DALLAS -- No matter what side of the fence you're on, there's really no escaping illegal immigration talk, especially when it's something that hits close to home.
After Cecilia Ontiveros heard that one of her parent's only chances of gaining temporary legal status was shot down by the Supreme Court of the United States Thursday, she found herself heartbroken but still hopeful.
"I just tell them that we can't give up yet, no matter what they say we have to keep trying," Ontiveros told NewsFix.
Texas and 26 other states challenged the legality of programs like DAPA and DACA that give illegal immigrants the opportunity to apply for work permits and would prevent them from being deported.
"I know that most of Texas is built up of Mexicans and come from different places," Ontiveros explained. "I know that they're not going to stop until we get them to pass DAPA and DACA."
The SCOTUS deadlocked in a 4-to-4 vote on the president's executive actions that could've blocked Cecilia's parents and over 4 million other illegal Latinos from deportation. The case now goes back to the lower court ruling, which blocked the program last year.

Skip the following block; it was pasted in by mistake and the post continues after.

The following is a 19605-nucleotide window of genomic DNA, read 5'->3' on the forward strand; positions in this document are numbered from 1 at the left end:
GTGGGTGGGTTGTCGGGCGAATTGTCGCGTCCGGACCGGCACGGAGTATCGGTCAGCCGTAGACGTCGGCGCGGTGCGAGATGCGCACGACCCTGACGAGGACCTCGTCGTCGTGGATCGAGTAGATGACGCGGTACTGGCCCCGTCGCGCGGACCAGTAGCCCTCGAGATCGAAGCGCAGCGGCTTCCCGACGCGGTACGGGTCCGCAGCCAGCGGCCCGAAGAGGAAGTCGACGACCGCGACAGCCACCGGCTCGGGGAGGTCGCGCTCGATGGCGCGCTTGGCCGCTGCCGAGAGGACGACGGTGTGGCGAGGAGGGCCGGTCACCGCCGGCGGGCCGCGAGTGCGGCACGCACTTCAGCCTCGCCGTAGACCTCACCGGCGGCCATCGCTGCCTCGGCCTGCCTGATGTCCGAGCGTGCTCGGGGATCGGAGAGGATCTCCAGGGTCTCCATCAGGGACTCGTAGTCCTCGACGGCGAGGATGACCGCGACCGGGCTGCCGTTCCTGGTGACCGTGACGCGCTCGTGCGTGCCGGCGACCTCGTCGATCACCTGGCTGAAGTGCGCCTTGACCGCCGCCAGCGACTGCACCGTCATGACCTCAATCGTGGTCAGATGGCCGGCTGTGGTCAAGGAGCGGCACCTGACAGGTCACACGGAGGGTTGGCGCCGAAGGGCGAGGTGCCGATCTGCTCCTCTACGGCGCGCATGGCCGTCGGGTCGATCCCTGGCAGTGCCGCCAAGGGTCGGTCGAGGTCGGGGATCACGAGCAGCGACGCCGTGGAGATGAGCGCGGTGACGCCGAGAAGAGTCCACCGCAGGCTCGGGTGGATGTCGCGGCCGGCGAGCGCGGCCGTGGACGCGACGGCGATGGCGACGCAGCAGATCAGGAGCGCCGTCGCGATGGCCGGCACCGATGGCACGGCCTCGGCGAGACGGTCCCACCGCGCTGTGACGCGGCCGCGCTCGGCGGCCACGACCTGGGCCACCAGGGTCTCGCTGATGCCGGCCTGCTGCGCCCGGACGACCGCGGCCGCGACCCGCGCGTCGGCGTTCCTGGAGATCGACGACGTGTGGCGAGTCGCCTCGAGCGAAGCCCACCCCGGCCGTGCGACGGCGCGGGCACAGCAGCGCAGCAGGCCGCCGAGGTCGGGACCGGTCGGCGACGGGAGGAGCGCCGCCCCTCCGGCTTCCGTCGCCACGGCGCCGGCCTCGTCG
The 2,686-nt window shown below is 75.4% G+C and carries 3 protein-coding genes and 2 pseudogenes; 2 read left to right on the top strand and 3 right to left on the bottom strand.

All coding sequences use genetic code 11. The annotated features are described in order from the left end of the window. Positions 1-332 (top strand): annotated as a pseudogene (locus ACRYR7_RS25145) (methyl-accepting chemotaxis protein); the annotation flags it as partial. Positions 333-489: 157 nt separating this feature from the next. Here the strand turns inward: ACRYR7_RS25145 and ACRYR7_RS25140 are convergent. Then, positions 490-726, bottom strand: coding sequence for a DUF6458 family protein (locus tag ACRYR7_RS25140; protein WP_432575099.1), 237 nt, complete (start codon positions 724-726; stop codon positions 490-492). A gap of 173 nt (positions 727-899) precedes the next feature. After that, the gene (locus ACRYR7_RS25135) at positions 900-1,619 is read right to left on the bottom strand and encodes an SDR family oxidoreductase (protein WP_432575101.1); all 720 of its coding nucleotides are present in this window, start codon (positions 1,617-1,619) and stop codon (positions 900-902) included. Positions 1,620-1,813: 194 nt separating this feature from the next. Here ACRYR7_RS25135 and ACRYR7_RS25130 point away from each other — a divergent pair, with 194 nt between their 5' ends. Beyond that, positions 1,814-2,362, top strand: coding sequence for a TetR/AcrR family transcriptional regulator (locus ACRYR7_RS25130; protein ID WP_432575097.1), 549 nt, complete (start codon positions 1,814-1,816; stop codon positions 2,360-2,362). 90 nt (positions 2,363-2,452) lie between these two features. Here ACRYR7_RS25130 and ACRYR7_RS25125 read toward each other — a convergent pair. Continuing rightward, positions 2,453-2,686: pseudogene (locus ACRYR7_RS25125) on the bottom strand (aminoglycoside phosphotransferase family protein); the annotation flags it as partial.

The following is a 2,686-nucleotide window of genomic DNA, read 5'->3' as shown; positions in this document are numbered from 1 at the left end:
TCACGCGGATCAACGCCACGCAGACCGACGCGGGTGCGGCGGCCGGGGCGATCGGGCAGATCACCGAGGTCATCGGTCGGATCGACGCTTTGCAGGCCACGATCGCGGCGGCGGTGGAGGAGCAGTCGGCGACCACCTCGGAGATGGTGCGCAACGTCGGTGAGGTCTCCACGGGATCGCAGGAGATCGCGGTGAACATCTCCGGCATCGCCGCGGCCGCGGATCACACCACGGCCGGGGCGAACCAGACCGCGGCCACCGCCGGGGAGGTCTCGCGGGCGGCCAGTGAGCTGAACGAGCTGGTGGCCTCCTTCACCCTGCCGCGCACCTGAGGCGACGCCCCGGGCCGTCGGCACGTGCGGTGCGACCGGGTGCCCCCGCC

Cecilia and her mom are a part of Workers Defense Project, which is a non-profit that fights for equal rights. Thursday's vote didn't totally kill Obama's proposals, but it does delay illegal immigrants' chance at living the American dream.
"I know it's harder for my dad because when he was in Mexico he was a chef, he liked to cook," Ontiveros said. "When he came to the U.S., there wasn't much to choose from so he had to learn to paint, do construction and all that little by little and he didn't get to choose what he wanted to do."
House Speaker, Paul Ryan called the Supreme Court's decision "a win for Congress."
He added, "Presidents doesn't write laws, the Congress writes law."